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Living With Narcolepsy

Posted on November 10, 2021
Medically reviewed by
Allen J. Blaivas, D.O.
Article written by
Anastasia Climan

The impact of narcolepsy extends into all areas of life, from lifestyle choices to how you interact with people at work and home. Everyday struggles like exhaustion, sleep attacks, and sleep paralysis bring unique dynamics to parenting, traveling, and managing personal finances and medical care. Fortunately, with the right resources and support system, people with narcolepsy can find ways to manage their condition and take part in everything life has to offer.

Focus on a Healthy Lifestyle

Certain approaches such as managing your diet, exercise, and stress, can help make living with narcolepsy more manageable.

Diet and Exercise

Eating well and staying physically active can go a long way toward feeling your best with narcolepsy. Fiber-rich nutritious foods provide sustained energy to prevent blood sugar fluctuations that may contribute to drowsiness after meals.

Bursts of exercise work as a natural mood and energy booster. People with narcolepsy are more prone to depression and unexpected, rapid weight gain. Combining a balanced meal plan with regular physical activity can help you maintain a healthy weight, reducing your risk of other sleep disorders like sleep apnea that could complicate your condition. Developing healthy lifestyle habits and working with your physician to identify any other underlying issues will help you to stay alert and feel your best with narcolepsy.

Read more about diet and nutrition for narcolepsy.

Managing Stress

It’s no secret that learning to cope with stress is an essential life skill, especially when you’re managing a chronic condition. For people with narcolepsy, strong emotions, including stress and anger, can trigger cataplexy (sudden loss of muscle tone). Finding healthy ways to manage stress can also help prevent some of the anxiety and wakefulness that occur when you need to rest.

Ways to manage stress include:

  • Avoid alcohol and drugs.
  • Create a schedule to help prioritize your responsibilities.
  • Exercise regularly.
  • Practice deep breathing and meditation.
  • Schedule time for yourself to go to the movies, read a book, or get a massage.

Smoking

If you smoke, quitting is one of the most crucial lifestyle changes you could make for your health. However, some people with narcolepsy rely on the stimulating effects of nicotine to manage their symptoms. With the support of health care professionals and support groups, you can quit nicotine and transition to healthier narcolepsy treatments.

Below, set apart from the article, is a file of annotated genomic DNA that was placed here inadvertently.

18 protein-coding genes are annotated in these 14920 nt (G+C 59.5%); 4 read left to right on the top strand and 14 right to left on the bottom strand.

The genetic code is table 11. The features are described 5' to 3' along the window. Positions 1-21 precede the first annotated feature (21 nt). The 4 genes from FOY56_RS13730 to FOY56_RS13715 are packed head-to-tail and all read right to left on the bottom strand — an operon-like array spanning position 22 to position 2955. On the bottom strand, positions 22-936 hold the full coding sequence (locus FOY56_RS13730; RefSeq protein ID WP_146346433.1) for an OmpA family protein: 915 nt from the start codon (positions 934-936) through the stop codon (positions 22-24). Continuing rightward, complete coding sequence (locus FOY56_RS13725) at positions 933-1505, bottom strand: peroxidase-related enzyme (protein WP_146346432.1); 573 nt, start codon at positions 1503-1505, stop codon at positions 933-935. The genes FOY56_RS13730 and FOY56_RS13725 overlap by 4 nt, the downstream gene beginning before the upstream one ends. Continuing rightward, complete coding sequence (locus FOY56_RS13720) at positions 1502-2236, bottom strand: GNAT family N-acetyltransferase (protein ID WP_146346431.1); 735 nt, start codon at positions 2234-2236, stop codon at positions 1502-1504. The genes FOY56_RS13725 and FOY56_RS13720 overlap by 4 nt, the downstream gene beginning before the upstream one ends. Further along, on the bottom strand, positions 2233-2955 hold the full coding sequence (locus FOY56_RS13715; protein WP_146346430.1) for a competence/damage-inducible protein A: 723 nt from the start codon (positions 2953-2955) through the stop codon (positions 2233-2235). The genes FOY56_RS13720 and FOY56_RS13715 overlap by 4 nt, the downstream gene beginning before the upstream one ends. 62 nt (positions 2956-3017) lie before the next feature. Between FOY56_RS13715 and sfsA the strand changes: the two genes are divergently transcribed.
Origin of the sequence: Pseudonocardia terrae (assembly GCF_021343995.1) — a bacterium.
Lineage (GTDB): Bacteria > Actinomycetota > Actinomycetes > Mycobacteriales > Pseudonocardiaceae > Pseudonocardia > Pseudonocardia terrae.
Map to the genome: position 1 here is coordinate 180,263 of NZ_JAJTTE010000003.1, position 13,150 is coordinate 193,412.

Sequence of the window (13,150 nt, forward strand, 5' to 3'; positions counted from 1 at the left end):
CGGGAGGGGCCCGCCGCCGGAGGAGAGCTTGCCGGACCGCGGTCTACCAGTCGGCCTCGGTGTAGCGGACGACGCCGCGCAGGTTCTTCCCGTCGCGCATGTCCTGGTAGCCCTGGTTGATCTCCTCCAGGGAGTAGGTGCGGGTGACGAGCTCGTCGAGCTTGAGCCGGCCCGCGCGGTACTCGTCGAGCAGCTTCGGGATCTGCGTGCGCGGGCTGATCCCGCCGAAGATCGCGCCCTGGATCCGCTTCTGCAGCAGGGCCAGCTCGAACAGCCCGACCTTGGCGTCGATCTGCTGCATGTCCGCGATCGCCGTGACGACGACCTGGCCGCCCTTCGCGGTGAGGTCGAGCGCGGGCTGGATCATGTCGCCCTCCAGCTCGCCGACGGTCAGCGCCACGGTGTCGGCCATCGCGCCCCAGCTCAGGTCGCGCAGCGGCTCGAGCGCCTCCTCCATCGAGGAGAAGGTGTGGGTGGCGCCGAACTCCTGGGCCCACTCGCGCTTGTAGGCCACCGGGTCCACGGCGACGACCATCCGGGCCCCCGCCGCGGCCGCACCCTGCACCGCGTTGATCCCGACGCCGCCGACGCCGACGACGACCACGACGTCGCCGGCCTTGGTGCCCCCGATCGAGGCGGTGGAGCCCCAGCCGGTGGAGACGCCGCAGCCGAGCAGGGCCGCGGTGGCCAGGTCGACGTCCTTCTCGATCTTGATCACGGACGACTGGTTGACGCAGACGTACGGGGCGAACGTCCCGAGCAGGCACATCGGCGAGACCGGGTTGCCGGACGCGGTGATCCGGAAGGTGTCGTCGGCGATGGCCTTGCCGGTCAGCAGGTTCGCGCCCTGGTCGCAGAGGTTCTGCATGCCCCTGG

Even if smoking seems to help in the short term, people with narcolepsy are not immune to the adverse side effects of tobacco. Not only does smoking increase the risk of lung cancer, but the act of holding a lit cigarette poses an immediate threat if you’re prone to falling asleep unexpectedly.

How to Talk About Narcolepsy With Friends, Family, and Coworkers

If your family and friends have never known someone with narcolepsy, it may take them time to understand your experience. Finding trusted loved ones who you can confide in and rely on for support can bring greater joy and freedom to life with narcolepsy.

It’s not always necessary or advantageous to tell your coworkers that you have narcolepsy. However, filling them in can help prevent misconceptions about your behavior at work. If you experience excessive daytime sleepiness or cataplexy, your coworkers may make negative and unfair assumptions about you. Just as with family and friends, educating your close coworkers about narcolepsy may allow you to feel more at ease and better understood.

Start by confiding in your manager or someone in HR. From there, you can ask for advice on how to increase awareness about your narcolepsy to others. It’s up to you if you’d prefer to tell others on an as-needed basis (for instance, privately before a meeting) or if you’d rather let everyone know casually by email or through everyday conversations at work.

The news is yours to share, so you should never feel pressured to disclose more details than you’re comfortable with, whether it’s to friends, family, or coworkers. For anyone you decide to tell, be sure to mention if you’d prefer they keep the information to themselves or share it with others.

Working With Narcolepsy

Learning strategies to deal with narcolepsy in your workplace can help you stay ahead in your career. If you choose to disclose your narcolepsy diagnosis to your employer, be prepared to offer ideas and solutions that will help you be more effective at your job. Simple accommodations like squeezing in a short nap during your lunch break or using a sit-to-stand desk may help you stay alert and productive.